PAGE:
The closest approximation is the pro SL SRAM in terms of spec, but the 2011 version uses the newer frame SL3.


This is the same frame that Contador and Schleck rode on the tour. Components included a mainly SRAM red drivetrain, TRM brakes, and Roval Fusee 28 wheels. Many of the other components were Specialized specific, tyres, seat etc.

The Roval fusee 28 wheels, they weigh 1695g, which is not that light, but they are very stiff. With a frame of this quality, I’d probably go for a more high end wheelset for big climbs (lightweights), with the fusee as a training wheelset, but then this bike is close to the UCI weight limit as it is.


SRAM Red shifters.  the hoods are very comfortable, but I found the reach to the brakes a bit long when riding in the drops, but that is probably just a set up thing.  This was my first ride with SRAM, and once I got used to it, I found it really easy to use, very smooth changes.


Specialized stem and bar. These were aluminum, and if it was my bike, I’d probably upgrade these to carbon (probably to the richley that I have now). 

Cane creek headset.




I spent the day in the big chain ring, as the hills were nice and gentle.  50/34 compact is ideal for amateurs like me.  Force front derailleur, rather than Red. The drive train was smooth, no creaks or groans.

TRP brakes.


These guys are known for their cyclo-cross brakes, but they have a road bike option too. Very light. Wondering if these will be standard though.

This is the most comfortable ride I have ever ridden, even though I didn’t really carefully set up the bike for seat height, reach etc.  Specialized seat was very comfortable too, similar to the SLR.  The bike corners immaculately and I felt that every little watt I had transferred to the road. This is good, as I’m short in the watt department.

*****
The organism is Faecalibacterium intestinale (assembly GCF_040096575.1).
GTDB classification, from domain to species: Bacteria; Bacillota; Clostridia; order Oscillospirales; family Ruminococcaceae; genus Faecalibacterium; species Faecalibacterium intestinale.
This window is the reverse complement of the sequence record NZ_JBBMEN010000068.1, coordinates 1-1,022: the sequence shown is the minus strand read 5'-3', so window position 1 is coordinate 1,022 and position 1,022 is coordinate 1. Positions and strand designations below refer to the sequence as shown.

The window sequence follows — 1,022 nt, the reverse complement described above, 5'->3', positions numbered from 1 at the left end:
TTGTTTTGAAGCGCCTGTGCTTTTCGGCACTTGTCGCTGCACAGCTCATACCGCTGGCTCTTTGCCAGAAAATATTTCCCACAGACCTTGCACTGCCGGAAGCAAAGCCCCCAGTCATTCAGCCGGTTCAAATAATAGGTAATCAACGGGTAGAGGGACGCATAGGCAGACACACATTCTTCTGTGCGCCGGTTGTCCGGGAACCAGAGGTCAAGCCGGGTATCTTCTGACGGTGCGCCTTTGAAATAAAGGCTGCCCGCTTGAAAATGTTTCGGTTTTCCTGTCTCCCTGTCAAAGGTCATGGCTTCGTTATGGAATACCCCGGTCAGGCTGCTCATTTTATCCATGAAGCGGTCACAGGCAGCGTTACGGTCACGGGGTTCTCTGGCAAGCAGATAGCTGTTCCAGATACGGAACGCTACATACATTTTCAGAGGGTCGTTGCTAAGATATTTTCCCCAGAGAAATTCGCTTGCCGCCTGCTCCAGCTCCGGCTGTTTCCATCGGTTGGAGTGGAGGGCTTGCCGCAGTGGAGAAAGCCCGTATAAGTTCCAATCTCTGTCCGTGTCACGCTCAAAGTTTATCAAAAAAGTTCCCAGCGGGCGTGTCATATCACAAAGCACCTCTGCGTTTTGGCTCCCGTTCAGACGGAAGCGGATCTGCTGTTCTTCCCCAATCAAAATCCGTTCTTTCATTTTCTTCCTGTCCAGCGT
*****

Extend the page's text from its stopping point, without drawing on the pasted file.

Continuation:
This is one sweet bike, and one happy cyclist.  Thanks to Andrew and friends and to Specialized for the loan. 

Giro delle Dolomiti 2010

A cycling post.

I’m just back from the Giro delle Dolomiti 2010.  This is a six stage, 7 day event,  covering close to 800 kms, with  about 11,000 metres of climbing.  The giro is based out of Bozen, the largest town in the Dolomite region. This part of Italy is bilingual, with most locals speaking a wicked form of German as well as Italian.

Basically the format of the event is that you ride as a peloton to the start of the time trial, say 80 kms away and then charge up some famous steep hill, regroup at the top,  don some warmer clothes, then ride down, have some lunch, to be followed by a spin back into Bozen or another South-Tirolian spot.

You have to ride all the stages, not just the TT to count for the general classification. The field is a mix of very serious racing cyclists, and then the rest of us.

The roads are semi-closed. There is a police escort, tour director car with flags,  mechanics, broom wagon, doctor etc. When you are at the near back of the field, they do let some cars through, but not so that it is an issue.  99% of the drivers stop and enjoy the spectacle of the big peloton going by.

I did the event in 2006, so I knew what I was getting myself in for.

What with work, a long cold at the wrong time and a myriad of other excuses, my training this time around was not really up to much.  I had done a few rides, and some cyclo-core work, but nothing like what I should have done.

I adjusted my goal to completing the event, rather than worrying about position. Switching to Saint Campagnolo and his miraculous  29” cassette was the most significant part of my event preparation. Forget the Mona Lisa, those 29 teeth are Italy’s most beautiful creation.

My super fit friend, Martin and I drove down the day before, and the family also came along to hang out in Überbozen. Charlotte will no doubt blog on that here, so I’ll focus on the cycling bits. I didn’t remember to take a camera, so I need to await the official photos. I’ll post some later.